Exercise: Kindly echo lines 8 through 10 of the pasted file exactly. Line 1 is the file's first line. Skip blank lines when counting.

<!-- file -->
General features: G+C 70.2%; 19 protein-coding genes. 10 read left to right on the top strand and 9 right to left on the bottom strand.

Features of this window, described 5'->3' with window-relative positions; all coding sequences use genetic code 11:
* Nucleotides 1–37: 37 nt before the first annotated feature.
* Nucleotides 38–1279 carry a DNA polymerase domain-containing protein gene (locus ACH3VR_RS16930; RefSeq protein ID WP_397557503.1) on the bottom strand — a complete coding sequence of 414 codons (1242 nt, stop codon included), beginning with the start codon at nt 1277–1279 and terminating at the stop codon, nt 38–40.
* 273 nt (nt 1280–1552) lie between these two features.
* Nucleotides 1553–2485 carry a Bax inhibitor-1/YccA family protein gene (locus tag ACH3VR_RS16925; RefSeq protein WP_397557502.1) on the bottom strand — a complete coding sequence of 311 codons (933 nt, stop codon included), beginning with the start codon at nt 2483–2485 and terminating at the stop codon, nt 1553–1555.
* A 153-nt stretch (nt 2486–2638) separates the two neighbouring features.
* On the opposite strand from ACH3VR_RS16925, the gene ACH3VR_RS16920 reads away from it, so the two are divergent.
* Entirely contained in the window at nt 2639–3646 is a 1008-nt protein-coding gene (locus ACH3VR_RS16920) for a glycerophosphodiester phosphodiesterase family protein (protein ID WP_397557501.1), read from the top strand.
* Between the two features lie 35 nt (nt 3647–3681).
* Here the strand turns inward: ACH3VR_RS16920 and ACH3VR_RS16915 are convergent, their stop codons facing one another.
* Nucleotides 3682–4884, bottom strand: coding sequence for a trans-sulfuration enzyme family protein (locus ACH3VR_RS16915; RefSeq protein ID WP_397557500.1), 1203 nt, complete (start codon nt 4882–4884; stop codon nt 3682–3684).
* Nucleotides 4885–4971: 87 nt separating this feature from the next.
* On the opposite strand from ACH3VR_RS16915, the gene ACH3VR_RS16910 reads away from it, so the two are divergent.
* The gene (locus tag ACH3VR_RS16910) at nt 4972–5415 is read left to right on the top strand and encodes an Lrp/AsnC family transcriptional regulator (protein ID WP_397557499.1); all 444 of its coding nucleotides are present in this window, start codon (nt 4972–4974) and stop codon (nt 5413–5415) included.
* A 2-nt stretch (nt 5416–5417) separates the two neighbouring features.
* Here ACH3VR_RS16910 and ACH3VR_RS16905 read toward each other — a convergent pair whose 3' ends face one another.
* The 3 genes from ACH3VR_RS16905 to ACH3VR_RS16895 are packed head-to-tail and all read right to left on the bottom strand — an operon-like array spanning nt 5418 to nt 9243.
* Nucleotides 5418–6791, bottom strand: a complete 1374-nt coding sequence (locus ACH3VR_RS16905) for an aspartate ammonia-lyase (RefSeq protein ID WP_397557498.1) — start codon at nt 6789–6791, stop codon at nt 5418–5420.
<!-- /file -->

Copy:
* On the opposite strand from ACH3VR_RS16925, the gene ACH3VR_RS16920 reads away from it, so the two are divergent.
* Entirely contained in the window at nt 2639–3646 is a 1008-nt protein-coding gene (locus ACH3VR_RS16920) for a glycerophosphodiester phosphodiesterase family protein (protein ID WP_397557501.1), read from the top strand.
* Between the two features lie 35 nt (nt 3647–3681).